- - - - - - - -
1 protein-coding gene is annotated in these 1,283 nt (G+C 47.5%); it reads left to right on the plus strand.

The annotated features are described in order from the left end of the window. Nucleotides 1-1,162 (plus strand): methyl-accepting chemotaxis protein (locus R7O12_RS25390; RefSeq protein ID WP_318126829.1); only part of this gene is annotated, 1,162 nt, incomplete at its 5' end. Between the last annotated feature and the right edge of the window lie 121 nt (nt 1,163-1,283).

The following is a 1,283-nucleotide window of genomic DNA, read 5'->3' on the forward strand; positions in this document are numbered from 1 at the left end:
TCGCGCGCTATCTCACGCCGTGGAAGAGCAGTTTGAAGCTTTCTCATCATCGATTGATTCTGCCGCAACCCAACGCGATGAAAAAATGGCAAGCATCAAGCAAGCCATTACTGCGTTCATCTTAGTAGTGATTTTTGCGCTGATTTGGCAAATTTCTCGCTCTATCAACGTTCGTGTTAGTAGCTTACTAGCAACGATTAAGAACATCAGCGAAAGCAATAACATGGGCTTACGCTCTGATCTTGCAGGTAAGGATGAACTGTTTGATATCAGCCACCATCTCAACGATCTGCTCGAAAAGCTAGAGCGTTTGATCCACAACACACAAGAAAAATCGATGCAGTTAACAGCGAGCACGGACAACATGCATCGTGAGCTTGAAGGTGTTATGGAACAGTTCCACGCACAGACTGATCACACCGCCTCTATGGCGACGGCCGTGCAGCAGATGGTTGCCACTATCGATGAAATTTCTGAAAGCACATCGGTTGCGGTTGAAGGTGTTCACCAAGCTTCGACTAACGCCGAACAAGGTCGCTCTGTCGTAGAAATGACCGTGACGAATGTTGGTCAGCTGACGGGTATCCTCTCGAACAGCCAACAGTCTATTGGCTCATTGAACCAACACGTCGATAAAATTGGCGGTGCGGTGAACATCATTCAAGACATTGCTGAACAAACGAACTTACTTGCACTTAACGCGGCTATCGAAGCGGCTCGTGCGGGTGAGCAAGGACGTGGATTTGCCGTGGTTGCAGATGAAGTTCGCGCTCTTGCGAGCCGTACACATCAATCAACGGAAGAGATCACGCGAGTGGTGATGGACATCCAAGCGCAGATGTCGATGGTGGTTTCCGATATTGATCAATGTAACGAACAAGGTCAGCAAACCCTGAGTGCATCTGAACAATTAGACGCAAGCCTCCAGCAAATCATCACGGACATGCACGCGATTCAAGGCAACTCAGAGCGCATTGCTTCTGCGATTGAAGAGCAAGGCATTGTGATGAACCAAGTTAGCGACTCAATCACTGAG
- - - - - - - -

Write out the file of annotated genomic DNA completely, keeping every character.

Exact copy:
1 protein-coding gene is annotated in these 1,283 nt (G+C 47.5%); it reads left to right on the plus strand.

The annotated features are described in order from the left end of the window. Nucleotides 1-1,162 (plus strand): methyl-accepting chemotaxis protein (locus R7O12_RS25390; RefSeq protein ID WP_318126829.1); only part of this gene is annotated, 1,162 nt, incomplete at its 5' end. Between the last annotated feature and the right edge of the window lie 121 nt (nt 1,163-1,283).

The following is a 1,283-nucleotide window of genomic DNA, read 5'->3' on the forward strand; positions in this document are numbered from 1 at the left end:
TCGCGCGCTATCTCACGCCGTGGAAGAGCAGTTTGAAGCTTTCTCATCATCGATTGATTCTGCCGCAACCCAACGCGATGAAAAAATGGCAAGCATCAAGCAAGCCATTACTGCGTTCATCTTAGTAGTGATTTTTGCGCTGATTTGGCAAATTTCTCGCTCTATCAACGTTCGTGTTAGTAGCTTACTAGCAACGATTAAGAACATCAGCGAAAGCAATAACATGGGCTTACGCTCTGATCTTGCAGGTAAGGATGAACTGTTTGATATCAGCCACCATCTCAACGATCTGCTCGAAAAGCTAGAGCGTTTGATCCACAACACACAAGAAAAATCGATGCAGTTAACAGCGAGCACGGACAACATGCATCGTGAGCTTGAAGGTGTTATGGAACAGTTCCACGCACAGACTGATCACACCGCCTCTATGGCGACGGCCGTGCAGCAGATGGTTGCCACTATCGATGAAATTTCTGAAAGCACATCGGTTGCGGTTGAAGGTGTTCACCAAGCTTCGACTAACGCCGAACAAGGTCGCTCTGTCGTAGAAATGACCGTGACGAATGTTGGTCAGCTGACGGGTATCCTCTCGAACAGCCAACAGTCTATTGGCTCATTGAACCAACACGTCGATAAAATTGGCGGTGCGGTGAACATCATTCAAGACATTGCTGAACAAACGAACTTACTTGCACTTAACGCGGCTATCGAAGCGGCTCGTGCGGGTGAGCAAGGACGTGGATTTGCCGTGGTTGCAGATGAAGTTCGCGCTCTTGCGAGCCGTACACATCAATCAACGGAAGAGATCACGCGAGTGGTGATGGACATCCAAGCGCAGATGTCGATGGTGGTTTCCGATATTGATCAATGTAACGAACAAGGTCAGCAAACCCTGAGTGCATCTGAACAATTAGACGCAAGCCTCCAGCAAATCATCACGGACATGCACGCGATTCAAGGCAACTCAGAGCGCATTGCTTCTGCGATTGAAGAGCAAGGCATTGTGATGAACCAAGTTAGCGACTCAATCACTGAG